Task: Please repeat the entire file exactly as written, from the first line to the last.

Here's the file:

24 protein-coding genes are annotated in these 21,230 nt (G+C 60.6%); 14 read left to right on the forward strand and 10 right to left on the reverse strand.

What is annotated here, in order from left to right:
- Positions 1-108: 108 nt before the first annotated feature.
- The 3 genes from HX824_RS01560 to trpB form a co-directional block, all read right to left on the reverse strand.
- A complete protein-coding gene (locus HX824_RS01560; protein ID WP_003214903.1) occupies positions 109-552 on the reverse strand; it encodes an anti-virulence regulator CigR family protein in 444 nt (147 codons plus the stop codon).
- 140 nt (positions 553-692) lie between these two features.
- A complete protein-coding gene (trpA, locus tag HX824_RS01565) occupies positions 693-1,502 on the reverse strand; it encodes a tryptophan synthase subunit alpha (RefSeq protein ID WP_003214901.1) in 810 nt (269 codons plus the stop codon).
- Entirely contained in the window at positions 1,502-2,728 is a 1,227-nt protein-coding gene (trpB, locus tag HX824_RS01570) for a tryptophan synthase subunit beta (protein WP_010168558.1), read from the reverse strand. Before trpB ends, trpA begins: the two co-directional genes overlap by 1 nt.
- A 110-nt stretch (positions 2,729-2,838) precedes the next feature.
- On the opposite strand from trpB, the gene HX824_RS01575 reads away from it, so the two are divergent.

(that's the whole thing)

24 protein-coding genes are annotated in these 21,230 nt (G+C 60.6%); 14 read left to right on the forward strand and 10 right to left on the reverse strand.

What is annotated here, in order from left to right:
- Positions 1-108: 108 nt before the first annotated feature.
- The 3 genes from HX824_RS01560 to trpB form a co-directional block, all read right to left on the reverse strand.
- A complete protein-coding gene (locus HX824_RS01560; protein ID WP_003214903.1) occupies positions 109-552 on the reverse strand; it encodes an anti-virulence regulator CigR family protein in 444 nt (147 codons plus the stop codon).
- 140 nt (positions 553-692) lie between these two features.
- A complete protein-coding gene (trpA, locus tag HX824_RS01565) occupies positions 693-1,502 on the reverse strand; it encodes a tryptophan synthase subunit alpha (RefSeq protein ID WP_003214901.1) in 810 nt (269 codons plus the stop codon).
- Entirely contained in the window at positions 1,502-2,728 is a 1,227-nt protein-coding gene (trpB, locus tag HX824_RS01570) for a tryptophan synthase subunit beta (protein WP_010168558.1), read from the reverse strand. Before trpB ends, trpA begins: the two co-directional genes overlap by 1 nt.
- A 110-nt stretch (positions 2,729-2,838) precedes the next feature.
- On the opposite strand from trpB, the gene HX824_RS01575 reads away from it, so the two are divergent.